Line of Duty: Is the BBC drama worth viewing?

We waited two years for the return of this gritty cop drama and the wait was worth it.

We waited two years for the return of this gritty cop drama and the wait was worth it.  If the first season was fast paced and gripping with twists and turns, then episode one of the second series was just as spectacular.

This episode started with a bang and finished with one equally as loud, there was no return for the unit that was investigated in the first series but the team of AC-12 are all back. DS Steve Arnott (Mark Compston), DC Kate Fleming (Vicky McClure) and Superintendent Ted Hastings (Adrian Dunbar) continue to the job that every copper hates—investigating your own and they return to our screens as if they’ve never been away.

Ashes to Ashes star Keeley Hawes in the unfortunate sod under suspicion this time around as DI Lindsay Denton and while she’s at first portrayed as a victim, as the first hour comes to a close you soon realise that she isn’t the innocent flower you first were led to believe.

One of the best hours on television

The story with Denton is predictable—she’s the only one to survive an ambush on a witness protection convoy, yet it works so well thanks to writing of Joe Mecurio. The abuse she gets as the sole survivor is strong and she’s left out to dry by her superiors. And the BBC need to be praised for allowing such a gritty portrayal to be broadcast.

In just one short hour, you were given enough appetisers to last you a life time. Other than the main story focusing on DI Denton who also pleasantly thumps her neighbour with a wine bottle, you’ve DC Fleming having an affair with the husband of one of the deceased officers who was caught up in the ambush and DI Anott trying his best to get in the knickers of closet alcoholic DC Georgia Trotman, the new member of AC12.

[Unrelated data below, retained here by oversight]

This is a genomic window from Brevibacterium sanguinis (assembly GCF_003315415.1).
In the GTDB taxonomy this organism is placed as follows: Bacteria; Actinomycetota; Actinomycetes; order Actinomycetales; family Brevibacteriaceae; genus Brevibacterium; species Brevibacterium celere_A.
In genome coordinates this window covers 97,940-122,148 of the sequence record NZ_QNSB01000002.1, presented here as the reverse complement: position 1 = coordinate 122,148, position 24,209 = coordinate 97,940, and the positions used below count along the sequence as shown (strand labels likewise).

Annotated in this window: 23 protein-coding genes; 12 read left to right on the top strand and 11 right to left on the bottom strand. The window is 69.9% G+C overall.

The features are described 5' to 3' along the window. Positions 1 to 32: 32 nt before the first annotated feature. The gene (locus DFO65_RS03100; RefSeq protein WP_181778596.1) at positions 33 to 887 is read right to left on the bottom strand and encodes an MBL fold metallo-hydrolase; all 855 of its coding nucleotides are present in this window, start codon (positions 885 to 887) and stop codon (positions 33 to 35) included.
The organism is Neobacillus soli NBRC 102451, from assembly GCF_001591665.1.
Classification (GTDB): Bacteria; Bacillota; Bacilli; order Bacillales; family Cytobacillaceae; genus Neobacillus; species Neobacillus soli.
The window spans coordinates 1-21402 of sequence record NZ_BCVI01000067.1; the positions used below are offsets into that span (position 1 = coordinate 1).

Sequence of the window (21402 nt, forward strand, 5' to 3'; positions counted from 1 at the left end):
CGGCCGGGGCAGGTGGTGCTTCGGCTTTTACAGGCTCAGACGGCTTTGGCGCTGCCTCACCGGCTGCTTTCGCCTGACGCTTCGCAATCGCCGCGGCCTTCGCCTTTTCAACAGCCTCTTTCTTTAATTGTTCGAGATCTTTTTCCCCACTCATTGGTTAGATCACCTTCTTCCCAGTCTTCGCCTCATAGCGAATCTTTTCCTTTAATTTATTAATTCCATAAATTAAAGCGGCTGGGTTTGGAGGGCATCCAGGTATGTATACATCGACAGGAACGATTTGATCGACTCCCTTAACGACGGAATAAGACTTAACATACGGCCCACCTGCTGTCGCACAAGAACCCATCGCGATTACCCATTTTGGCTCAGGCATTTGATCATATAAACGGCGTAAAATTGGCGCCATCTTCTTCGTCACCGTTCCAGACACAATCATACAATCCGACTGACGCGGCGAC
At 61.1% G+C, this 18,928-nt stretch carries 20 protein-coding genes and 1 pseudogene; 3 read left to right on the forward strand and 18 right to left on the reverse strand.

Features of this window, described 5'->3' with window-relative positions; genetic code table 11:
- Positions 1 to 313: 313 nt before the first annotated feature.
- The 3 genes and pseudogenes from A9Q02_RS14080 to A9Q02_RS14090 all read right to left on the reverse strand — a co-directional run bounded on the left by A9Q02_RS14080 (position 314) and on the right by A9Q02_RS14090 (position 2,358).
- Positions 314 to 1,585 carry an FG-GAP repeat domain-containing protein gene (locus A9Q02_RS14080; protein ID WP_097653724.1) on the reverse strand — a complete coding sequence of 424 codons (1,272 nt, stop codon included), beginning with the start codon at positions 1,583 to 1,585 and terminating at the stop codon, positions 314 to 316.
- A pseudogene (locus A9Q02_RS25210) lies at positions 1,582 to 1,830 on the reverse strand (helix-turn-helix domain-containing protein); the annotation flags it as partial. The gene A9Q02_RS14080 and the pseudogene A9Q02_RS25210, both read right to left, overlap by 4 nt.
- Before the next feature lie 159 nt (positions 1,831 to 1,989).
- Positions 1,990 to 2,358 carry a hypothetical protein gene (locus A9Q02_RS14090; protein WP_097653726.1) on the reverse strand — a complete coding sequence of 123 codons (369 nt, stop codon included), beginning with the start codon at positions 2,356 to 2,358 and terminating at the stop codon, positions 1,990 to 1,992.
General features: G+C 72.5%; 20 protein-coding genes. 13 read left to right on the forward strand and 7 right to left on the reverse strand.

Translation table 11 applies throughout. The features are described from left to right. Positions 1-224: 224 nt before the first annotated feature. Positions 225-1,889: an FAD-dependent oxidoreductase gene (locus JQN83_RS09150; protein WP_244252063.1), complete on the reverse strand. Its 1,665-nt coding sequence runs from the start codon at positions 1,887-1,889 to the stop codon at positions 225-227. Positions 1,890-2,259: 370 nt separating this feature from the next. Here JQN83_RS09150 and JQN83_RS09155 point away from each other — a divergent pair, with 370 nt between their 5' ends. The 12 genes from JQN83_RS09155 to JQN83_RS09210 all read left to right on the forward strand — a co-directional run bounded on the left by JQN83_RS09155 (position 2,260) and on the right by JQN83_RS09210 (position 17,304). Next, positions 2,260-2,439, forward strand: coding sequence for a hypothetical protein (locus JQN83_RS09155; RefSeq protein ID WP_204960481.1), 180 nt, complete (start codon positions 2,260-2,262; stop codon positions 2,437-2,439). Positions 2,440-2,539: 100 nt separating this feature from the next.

Sadly for Arnott though this is one woman he won’t be bringing breakfast in bed, as in a fast paced final ten minutes DC Trotman is meets her rather shocking and gruesome demise – I’d spoil it for you but that wouldn’t be fair.

Without the charismatic Lennie James as DCI Tony Gates, who chucked himself in front of a removal truck at the end of series one, there was always the worry that series two would sink without a trace. Yet it’s done the exact opposite, it puts you on the edge of the seat within the first ten minutes and by the end of the hour, you’re wishing it was next Wednesday already just to see what happens next.

More to come

It would have been nice to see the return of Craig Parkinson who was excellent as the corrupt DS Matt ‘Dot’ Cottan – it would have been good to see Anott actually realise he was the bad guy and not DCI Gates – but despite this, series two is still more than a worthy watch.

Where next? Expect more twists and turns than a waltzer. DI Denton is clearly very unstable, and while at this moment you feel she isn’t responsible for the ambush (although with the writing of Mercurio that is bound to change) there is something hiding in her closet.

The aftermath of the death of DC Trotman will also be interesting to see (I’m in still in shock at just how it happened) and of course, the DC Fleming’s affair is certainly going to come back and bite her in the arse.  

Series one was BBC2’s highest rating drama in ten years and the viewing figures will undoubtedly be just as high for this series and it’s a real surprise that BBC One didn’t snap this one up.  Episode one will have you teetering on the edge of your sofa, with your hand over your mouth as you gasp with shock and excitement of not only what you’ve just seen but also of what’s to come.

Here’s to the next five episodes.

What do you think of Line of Duty? Is it worth watching? Have your say in the comments section below.